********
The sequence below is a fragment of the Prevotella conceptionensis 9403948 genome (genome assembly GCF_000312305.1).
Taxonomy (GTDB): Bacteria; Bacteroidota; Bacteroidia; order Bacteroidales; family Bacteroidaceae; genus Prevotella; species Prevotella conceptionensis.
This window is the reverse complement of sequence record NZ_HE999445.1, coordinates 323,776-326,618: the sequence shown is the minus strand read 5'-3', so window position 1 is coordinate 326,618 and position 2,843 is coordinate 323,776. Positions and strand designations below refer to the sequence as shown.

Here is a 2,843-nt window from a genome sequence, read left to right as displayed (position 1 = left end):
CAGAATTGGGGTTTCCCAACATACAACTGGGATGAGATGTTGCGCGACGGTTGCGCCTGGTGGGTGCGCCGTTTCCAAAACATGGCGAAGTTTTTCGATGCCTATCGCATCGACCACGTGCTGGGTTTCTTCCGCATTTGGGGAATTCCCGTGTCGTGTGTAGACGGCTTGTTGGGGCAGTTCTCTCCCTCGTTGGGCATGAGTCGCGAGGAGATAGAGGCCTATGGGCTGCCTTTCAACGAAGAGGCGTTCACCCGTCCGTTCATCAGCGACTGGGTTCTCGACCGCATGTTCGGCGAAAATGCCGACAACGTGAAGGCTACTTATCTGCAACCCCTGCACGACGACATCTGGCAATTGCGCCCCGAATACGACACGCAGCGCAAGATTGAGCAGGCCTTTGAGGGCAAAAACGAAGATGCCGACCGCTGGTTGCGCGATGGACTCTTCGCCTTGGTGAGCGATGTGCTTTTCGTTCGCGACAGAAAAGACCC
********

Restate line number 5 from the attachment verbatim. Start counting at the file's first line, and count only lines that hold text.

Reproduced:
CAGAATTGGGGTTTCCCAACATACAACTGGGATGAGATGTTGCGCGACGGTTGCGCCTGGTGGGTGCGCCGTTTCCAAAACATGGCGAAGTTTTTCGATGCCTATCGCATCGACCACGTGCTGGGTTTCTTCCGCATTTGGGGAATTCCCGTGTCGTGTGTAGACGGCTTGTTGGGGCAGTTCTCTCCCTCGTTGGGCATGAGTCGCGAGGAGATAGAGGCCTATGGGCTGCCTTTCAACGAAGAGGCGTTCACCCGTCCGTTCATCAGCGACTGGGTTCTCGACCGCATGTTCGGCGAAAATGCCGACAACGTGAAGGCTACTTATCTGCAACCCCTGCACGACGACATCTGGCAATTGCGCCCCGAATACGACACGCAGCGCAAGATTGAGCAGGCCTTTGAGGGCAAAAACGAAGATGCCGACCGCTGGTTGCGCGATGGACTCTTCGCCTTGGTGAGCGATGTGCTTTTCGTTCGCGACAGAAAAGACCC